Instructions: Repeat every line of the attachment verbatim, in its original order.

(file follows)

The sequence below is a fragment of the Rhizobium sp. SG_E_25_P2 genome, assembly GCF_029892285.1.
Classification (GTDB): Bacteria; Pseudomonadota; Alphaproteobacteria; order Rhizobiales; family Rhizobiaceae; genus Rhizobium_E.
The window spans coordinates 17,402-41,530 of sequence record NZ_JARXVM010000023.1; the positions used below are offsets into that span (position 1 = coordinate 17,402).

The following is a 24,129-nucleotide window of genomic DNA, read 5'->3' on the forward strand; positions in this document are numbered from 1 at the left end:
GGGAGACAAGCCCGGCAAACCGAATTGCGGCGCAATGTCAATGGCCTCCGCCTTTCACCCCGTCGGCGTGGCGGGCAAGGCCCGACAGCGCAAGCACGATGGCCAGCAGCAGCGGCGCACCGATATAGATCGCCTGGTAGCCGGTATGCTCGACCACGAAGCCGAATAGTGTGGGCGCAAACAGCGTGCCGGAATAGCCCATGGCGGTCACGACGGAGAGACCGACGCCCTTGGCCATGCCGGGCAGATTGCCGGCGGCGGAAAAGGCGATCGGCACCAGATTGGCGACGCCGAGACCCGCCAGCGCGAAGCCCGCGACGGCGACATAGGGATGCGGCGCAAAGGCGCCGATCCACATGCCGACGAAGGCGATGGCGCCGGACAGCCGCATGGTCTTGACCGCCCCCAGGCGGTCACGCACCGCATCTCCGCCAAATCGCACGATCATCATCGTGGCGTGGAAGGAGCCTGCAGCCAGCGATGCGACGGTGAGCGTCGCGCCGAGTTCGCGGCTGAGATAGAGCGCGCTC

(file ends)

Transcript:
The sequence below is a fragment of the Rhizobium sp. SG_E_25_P2 genome, assembly GCF_029892285.1.
Classification (GTDB): Bacteria; Pseudomonadota; Alphaproteobacteria; order Rhizobiales; family Rhizobiaceae; genus Rhizobium_E.
The window spans coordinates 17,402-41,530 of sequence record NZ_JARXVM010000023.1; the positions used below are offsets into that span (position 1 = coordinate 17,402).

The following is a 24,129-nucleotide window of genomic DNA, read 5'->3' on the forward strand; positions in this document are numbered from 1 at the left end:
GGGAGACAAGCCCGGCAAACCGAATTGCGGCGCAATGTCAATGGCCTCCGCCTTTCACCCCGTCGGCGTGGCGGGCAAGGCCCGACAGCGCAAGCACGATGGCCAGCAGCAGCGGCGCACCGATATAGATCGCCTGGTAGCCGGTATGCTCGACCACGAAGCCGAATAGTGTGGGCGCAAACAGCGTGCCGGAATAGCCCATGGCGGTCACGACGGAGAGACCGACGCCCTTGGCCATGCCGGGCAGATTGCCGGCGGCGGAAAAGGCGATCGGCACCAGATTGGCGACGCCGAGACCCGCCAGCGCGAAGCCCGCGACGGCGACATAGGGATGCGGCGCAAAGGCGCCGATCCACATGCCGACGAAGGCGATGGCGCCGGACAGCCGCATGGTCTTGACCGCCCCCAGGCGGTCACGCACCGCATCTCCGCCAAATCGCACGATCATCATCGTGGCGTGGAAGGAGCCTGCAGCCAGCGATGCGACGGTGAGCGTCGCGCCGAGTTCGCGGCTGAGATAGAGCGCGCTC